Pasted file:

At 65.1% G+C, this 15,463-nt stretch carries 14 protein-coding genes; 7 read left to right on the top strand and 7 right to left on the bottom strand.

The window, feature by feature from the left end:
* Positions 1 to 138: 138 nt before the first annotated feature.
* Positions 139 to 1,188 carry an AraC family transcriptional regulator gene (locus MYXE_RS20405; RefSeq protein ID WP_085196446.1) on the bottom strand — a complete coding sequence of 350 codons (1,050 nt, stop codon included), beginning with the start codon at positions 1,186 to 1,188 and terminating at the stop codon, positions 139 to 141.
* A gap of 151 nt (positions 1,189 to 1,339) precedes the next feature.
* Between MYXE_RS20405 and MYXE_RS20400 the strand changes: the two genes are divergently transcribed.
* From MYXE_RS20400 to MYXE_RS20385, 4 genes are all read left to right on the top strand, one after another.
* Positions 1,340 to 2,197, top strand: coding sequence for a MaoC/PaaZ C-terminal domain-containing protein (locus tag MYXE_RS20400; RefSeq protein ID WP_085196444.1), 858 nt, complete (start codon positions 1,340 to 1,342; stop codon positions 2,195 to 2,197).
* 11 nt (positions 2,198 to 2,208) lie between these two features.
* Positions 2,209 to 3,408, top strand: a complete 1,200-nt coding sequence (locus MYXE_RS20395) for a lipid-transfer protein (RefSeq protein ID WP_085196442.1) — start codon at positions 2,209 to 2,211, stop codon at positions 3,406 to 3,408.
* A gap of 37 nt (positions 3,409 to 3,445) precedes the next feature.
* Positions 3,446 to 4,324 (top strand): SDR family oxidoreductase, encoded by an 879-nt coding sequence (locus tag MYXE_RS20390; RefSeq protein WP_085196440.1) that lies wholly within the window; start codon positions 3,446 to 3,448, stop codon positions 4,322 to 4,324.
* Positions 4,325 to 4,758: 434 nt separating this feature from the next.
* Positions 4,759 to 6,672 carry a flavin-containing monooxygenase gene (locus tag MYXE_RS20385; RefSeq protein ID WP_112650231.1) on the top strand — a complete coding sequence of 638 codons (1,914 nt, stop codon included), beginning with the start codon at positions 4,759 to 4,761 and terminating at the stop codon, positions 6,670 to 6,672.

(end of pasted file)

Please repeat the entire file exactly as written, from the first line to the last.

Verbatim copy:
At 65.1% G+C, this 15,463-nt stretch carries 14 protein-coding genes; 7 read left to right on the top strand and 7 right to left on the bottom strand.

The window, feature by feature from the left end:
* Positions 1 to 138: 138 nt before the first annotated feature.
* Positions 139 to 1,188 carry an AraC family transcriptional regulator gene (locus MYXE_RS20405; RefSeq protein ID WP_085196446.1) on the bottom strand — a complete coding sequence of 350 codons (1,050 nt, stop codon included), beginning with the start codon at positions 1,186 to 1,188 and terminating at the stop codon, positions 139 to 141.
* A gap of 151 nt (positions 1,189 to 1,339) precedes the next feature.
* Between MYXE_RS20405 and MYXE_RS20400 the strand changes: the two genes are divergently transcribed.
* From MYXE_RS20400 to MYXE_RS20385, 4 genes are all read left to right on the top strand, one after another.
* Positions 1,340 to 2,197, top strand: coding sequence for a MaoC/PaaZ C-terminal domain-containing protein (locus tag MYXE_RS20400; RefSeq protein ID WP_085196444.1), 858 nt, complete (start codon positions 1,340 to 1,342; stop codon positions 2,195 to 2,197).
* 11 nt (positions 2,198 to 2,208) lie between these two features.
* Positions 2,209 to 3,408, top strand: a complete 1,200-nt coding sequence (locus MYXE_RS20395) for a lipid-transfer protein (RefSeq protein ID WP_085196442.1) — start codon at positions 2,209 to 2,211, stop codon at positions 3,406 to 3,408.
* A gap of 37 nt (positions 3,409 to 3,445) precedes the next feature.
* Positions 3,446 to 4,324 (top strand): SDR family oxidoreductase, encoded by an 879-nt coding sequence (locus tag MYXE_RS20390; RefSeq protein WP_085196440.1) that lies wholly within the window; start codon positions 3,446 to 3,448, stop codon positions 4,322 to 4,324.
* Positions 4,325 to 4,758: 434 nt separating this feature from the next.
* Positions 4,759 to 6,672 carry a flavin-containing monooxygenase gene (locus tag MYXE_RS20385; RefSeq protein ID WP_112650231.1) on the top strand — a complete coding sequence of 638 codons (1,914 nt, stop codon included), beginning with the start codon at positions 4,759 to 4,761 and terminating at the stop codon, positions 6,670 to 6,672.